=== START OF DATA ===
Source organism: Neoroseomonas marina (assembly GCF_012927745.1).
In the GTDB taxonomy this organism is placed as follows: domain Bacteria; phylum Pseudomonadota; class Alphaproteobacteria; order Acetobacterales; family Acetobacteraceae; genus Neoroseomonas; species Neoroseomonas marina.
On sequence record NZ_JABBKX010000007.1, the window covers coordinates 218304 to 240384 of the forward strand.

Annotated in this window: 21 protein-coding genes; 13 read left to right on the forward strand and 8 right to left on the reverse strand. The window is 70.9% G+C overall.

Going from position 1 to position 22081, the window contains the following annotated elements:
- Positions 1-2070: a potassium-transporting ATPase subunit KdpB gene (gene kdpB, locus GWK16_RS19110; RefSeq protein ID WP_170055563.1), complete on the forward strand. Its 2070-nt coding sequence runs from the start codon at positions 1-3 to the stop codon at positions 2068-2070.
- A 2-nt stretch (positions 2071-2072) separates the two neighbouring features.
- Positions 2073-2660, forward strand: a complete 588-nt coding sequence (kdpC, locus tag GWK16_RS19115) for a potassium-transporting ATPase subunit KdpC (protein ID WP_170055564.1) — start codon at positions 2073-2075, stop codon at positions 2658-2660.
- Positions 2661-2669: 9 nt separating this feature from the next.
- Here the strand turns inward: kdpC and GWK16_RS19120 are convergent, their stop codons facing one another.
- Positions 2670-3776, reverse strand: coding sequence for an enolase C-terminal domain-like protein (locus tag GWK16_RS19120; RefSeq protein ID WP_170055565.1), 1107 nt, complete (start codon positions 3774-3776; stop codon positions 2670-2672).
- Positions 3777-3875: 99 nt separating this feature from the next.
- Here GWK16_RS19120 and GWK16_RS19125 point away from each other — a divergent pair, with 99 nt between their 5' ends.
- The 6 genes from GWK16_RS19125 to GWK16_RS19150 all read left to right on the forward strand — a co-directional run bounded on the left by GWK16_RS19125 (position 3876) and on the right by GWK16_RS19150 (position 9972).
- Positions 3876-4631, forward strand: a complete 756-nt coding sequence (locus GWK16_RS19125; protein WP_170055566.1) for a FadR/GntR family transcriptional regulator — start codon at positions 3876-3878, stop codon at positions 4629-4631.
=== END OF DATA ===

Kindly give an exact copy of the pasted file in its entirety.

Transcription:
Source organism: Neoroseomonas marina (assembly GCF_012927745.1).
In the GTDB taxonomy this organism is placed as follows: domain Bacteria; phylum Pseudomonadota; class Alphaproteobacteria; order Acetobacterales; family Acetobacteraceae; genus Neoroseomonas; species Neoroseomonas marina.
On sequence record NZ_JABBKX010000007.1, the window covers coordinates 218304 to 240384 of the forward strand.

Annotated in this window: 21 protein-coding genes; 13 read left to right on the forward strand and 8 right to left on the reverse strand. The window is 70.9% G+C overall.

Going from position 1 to position 22081, the window contains the following annotated elements:
- Positions 1-2070: a potassium-transporting ATPase subunit KdpB gene (gene kdpB, locus GWK16_RS19110; RefSeq protein ID WP_170055563.1), complete on the forward strand. Its 2070-nt coding sequence runs from the start codon at positions 1-3 to the stop codon at positions 2068-2070.
- A 2-nt stretch (positions 2071-2072) separates the two neighbouring features.
- Positions 2073-2660, forward strand: a complete 588-nt coding sequence (kdpC, locus tag GWK16_RS19115) for a potassium-transporting ATPase subunit KdpC (protein ID WP_170055564.1) — start codon at positions 2073-2075, stop codon at positions 2658-2660.
- Positions 2661-2669: 9 nt separating this feature from the next.
- Here the strand turns inward: kdpC and GWK16_RS19120 are convergent, their stop codons facing one another.
- Positions 2670-3776, reverse strand: coding sequence for an enolase C-terminal domain-like protein (locus tag GWK16_RS19120; RefSeq protein ID WP_170055565.1), 1107 nt, complete (start codon positions 3774-3776; stop codon positions 2670-2672).
- Positions 3777-3875: 99 nt separating this feature from the next.
- Here GWK16_RS19120 and GWK16_RS19125 point away from each other — a divergent pair, with 99 nt between their 5' ends.
- The 6 genes from GWK16_RS19125 to GWK16_RS19150 all read left to right on the forward strand — a co-directional run bounded on the left by GWK16_RS19125 (position 3876) and on the right by GWK16_RS19150 (position 9972).
- Positions 3876-4631, forward strand: a complete 756-nt coding sequence (locus GWK16_RS19125; protein WP_170055566.1) for a FadR/GntR family transcriptional regulator — start codon at positions 3876-3878, stop codon at positions 4629-4631.